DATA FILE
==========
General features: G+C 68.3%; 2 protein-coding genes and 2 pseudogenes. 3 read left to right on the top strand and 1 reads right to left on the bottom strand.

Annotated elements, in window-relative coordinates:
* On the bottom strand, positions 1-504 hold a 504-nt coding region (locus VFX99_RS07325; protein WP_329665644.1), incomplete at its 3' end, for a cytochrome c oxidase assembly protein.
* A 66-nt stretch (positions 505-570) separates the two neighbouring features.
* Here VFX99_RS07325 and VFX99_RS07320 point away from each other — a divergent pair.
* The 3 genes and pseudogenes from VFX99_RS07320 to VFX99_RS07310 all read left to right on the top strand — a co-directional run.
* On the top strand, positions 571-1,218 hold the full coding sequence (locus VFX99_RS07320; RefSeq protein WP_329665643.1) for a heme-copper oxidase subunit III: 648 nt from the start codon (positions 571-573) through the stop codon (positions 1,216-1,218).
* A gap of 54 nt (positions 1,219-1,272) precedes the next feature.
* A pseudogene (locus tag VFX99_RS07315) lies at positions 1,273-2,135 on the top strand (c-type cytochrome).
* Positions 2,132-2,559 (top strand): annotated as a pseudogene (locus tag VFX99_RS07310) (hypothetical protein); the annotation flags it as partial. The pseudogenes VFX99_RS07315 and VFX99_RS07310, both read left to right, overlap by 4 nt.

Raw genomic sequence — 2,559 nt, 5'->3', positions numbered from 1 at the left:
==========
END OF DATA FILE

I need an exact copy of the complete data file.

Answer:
General features: G+C 68.3%; 2 protein-coding genes and 2 pseudogenes. 3 read left to right on the top strand and 1 reads right to left on the bottom strand.

Annotated elements, in window-relative coordinates:
* On the bottom strand, positions 1-504 hold a 504-nt coding region (locus VFX99_RS07325; protein WP_329665644.1), incomplete at its 3' end, for a cytochrome c oxidase assembly protein.
* A 66-nt stretch (positions 505-570) separates the two neighbouring features.
* Here VFX99_RS07325 and VFX99_RS07320 point away from each other — a divergent pair.
* The 3 genes and pseudogenes from VFX99_RS07320 to VFX99_RS07310 all read left to right on the top strand — a co-directional run.
* On the top strand, positions 571-1,218 hold the full coding sequence (locus VFX99_RS07320; RefSeq protein WP_329665643.1) for a heme-copper oxidase subunit III: 648 nt from the start codon (positions 571-573) through the stop codon (positions 1,216-1,218).
* A gap of 54 nt (positions 1,219-1,272) precedes the next feature.
* A pseudogene (locus tag VFX99_RS07315) lies at positions 1,273-2,135 on the top strand (c-type cytochrome).
* Positions 2,132-2,559 (top strand): annotated as a pseudogene (locus tag VFX99_RS07310) (hypothetical protein); the annotation flags it as partial. The pseudogenes VFX99_RS07315 and VFX99_RS07310, both read left to right, overlap by 4 nt.

Raw genomic sequence — 2,559 nt, 5'->3', positions numbered from 1 at the left: